FINING ( from fine. DEng. finen, to refine, from fine, pure. from OE, Fr. fin, from Lat. /ini tus, p.p. of fin ire, to end, from finis, end), or CLA 111F1 CAT I . The process by which turbid liquors such as beer or wine are clarified or 11111(1(1 clear. The simplest method of fitting is by pass ing a liquid through a porous substance, such as charcoal, a cloth, or filtering paper, which re tains the solids and allows the clear fluid to pass through, but this method can be used only with those liquids that contain matter that is me chanically suspended in them. Such liquids as contain mucilaginous or other gummy matter that readily clogs the tiller require special means of separation. The fact that the albumen of meat coagulates the mucilaginous material in soup has been taken advantage of for the purpose of fining.
In the tilling of syrups and such liquors as may he heated without injury, a soluble albumen such as the white of egg inay he used. To a small portion of the turbid liquid albumen is added, nil after thorough mixture the portion i-; poured into the rest of the liquor and agitated. On the application of heat the albumen coagu lates and contracts into scum that envelops and draws together the suspended !natter, which may then be readily removed. As albumen is coagulated by alcohol, it may be used for tilling wines and cordials without the application of heat. Alan liquors. on the other hand, are fined by means of gelatin, as isinglass. Thus one pound of isinglass may be soaked in three or four pints of water or sour beer to which, as the isinglass swells, more sour liquor is added, until it measures a gallon. The resulting jelly is then dissolved in seven or eight gallons of liquor to be fined, and this solution, called 'brewer's finings,' which has the consistency of syrup, is used in the proportion of a pint to a pint and a half to a barrel of ale or porter, or to a hogshead of wine.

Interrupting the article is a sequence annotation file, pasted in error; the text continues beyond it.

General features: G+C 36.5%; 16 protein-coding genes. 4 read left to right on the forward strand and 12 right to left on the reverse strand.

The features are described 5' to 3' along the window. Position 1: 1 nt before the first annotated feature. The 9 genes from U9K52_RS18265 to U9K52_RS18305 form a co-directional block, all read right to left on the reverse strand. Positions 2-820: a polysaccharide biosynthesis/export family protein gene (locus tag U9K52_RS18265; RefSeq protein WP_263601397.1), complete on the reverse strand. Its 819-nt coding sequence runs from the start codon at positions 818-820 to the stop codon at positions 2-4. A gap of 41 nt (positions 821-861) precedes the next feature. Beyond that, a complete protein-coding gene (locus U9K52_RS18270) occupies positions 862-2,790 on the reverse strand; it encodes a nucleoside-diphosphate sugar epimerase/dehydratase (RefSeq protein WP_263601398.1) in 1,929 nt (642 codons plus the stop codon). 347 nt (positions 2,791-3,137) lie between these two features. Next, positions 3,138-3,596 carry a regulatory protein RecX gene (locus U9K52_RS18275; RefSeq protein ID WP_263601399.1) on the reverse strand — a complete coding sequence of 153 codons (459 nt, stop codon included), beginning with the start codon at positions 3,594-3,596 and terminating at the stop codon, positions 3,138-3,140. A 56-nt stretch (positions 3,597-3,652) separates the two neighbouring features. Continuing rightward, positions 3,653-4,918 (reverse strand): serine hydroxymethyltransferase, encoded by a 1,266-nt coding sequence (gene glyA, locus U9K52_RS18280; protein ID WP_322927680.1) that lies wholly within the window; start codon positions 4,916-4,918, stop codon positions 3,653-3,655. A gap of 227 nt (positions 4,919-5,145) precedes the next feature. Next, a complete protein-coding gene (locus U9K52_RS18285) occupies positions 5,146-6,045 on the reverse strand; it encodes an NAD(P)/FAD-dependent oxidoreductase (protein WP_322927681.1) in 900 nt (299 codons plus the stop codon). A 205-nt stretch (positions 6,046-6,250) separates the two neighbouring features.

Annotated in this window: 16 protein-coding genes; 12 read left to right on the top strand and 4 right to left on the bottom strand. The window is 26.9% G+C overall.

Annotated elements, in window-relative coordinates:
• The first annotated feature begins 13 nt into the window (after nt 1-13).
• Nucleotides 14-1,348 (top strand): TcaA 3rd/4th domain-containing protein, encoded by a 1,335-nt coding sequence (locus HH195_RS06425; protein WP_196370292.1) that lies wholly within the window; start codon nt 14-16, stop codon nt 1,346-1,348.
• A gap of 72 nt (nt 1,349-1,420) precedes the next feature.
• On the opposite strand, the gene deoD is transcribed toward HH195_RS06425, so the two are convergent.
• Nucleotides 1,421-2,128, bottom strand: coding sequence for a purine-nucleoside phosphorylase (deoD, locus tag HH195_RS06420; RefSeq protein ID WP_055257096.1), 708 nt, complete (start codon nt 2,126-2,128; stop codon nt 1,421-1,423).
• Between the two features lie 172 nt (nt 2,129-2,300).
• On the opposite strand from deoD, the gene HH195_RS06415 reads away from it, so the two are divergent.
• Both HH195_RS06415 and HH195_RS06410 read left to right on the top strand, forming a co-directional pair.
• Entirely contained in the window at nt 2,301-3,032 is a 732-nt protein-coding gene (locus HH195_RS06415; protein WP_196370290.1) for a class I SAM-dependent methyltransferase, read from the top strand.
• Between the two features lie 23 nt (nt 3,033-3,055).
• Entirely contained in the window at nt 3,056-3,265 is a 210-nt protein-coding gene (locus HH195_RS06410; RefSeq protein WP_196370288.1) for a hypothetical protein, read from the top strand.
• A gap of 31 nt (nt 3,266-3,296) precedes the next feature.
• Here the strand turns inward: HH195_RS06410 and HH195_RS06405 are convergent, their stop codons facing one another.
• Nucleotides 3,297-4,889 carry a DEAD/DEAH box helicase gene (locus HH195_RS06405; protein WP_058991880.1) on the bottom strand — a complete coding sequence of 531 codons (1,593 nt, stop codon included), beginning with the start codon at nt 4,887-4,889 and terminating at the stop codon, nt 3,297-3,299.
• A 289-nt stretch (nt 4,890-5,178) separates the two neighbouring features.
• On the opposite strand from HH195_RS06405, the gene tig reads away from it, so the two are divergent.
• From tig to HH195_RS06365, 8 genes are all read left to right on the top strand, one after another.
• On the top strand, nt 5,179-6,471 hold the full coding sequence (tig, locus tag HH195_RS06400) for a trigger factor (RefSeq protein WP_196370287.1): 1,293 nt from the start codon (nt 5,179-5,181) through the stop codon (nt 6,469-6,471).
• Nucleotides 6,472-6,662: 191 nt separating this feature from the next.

The isinglass combines with the astringent mat ter of the liquor, forming an insoluble solid which sinks to the bottom and carries with it the suspended matter, where it is 'allowed to remain, as the flavor of malt liquors depends somewhat upon the astringents they contain. For the fining of spirits a proper proportion of alum is added to the liquor and then a solution of sodium carbonate, and after agitation in the presence of air, the spirit is allotted to rest for twenty-four hours, after which it will be found to be clarified. Frequently salts are used for fining; thus acetate of lead is sometimes added to the liquor, and then, after thorough agitation, a solution of potassium sulphate. In this case an insoluble lead sulphate is precipitated, which carries down with it the gummy material. This process is objeetionable, as lead salts are poison ous. Oxblood is sometimes used as a substitute for albumen. The best liquors need no arti ficial fining, as they clarify themselves, for the turbid matter sinks to the bottom soon after the fermentation is completed, and munch care must be exercised in the use of finings, espe cially in cases where the liquors require a cer tain amount of astringeney, briskness. and pi quancy, as these qualities are diminished and the liquor is likely to become that and vapid. Those liquors which fail to become clear when treated with finings in the usual manner are called 'stub born.' Consult Gardner. Brewer, Distiller, and Wine Ilanufacturer (London, 1883).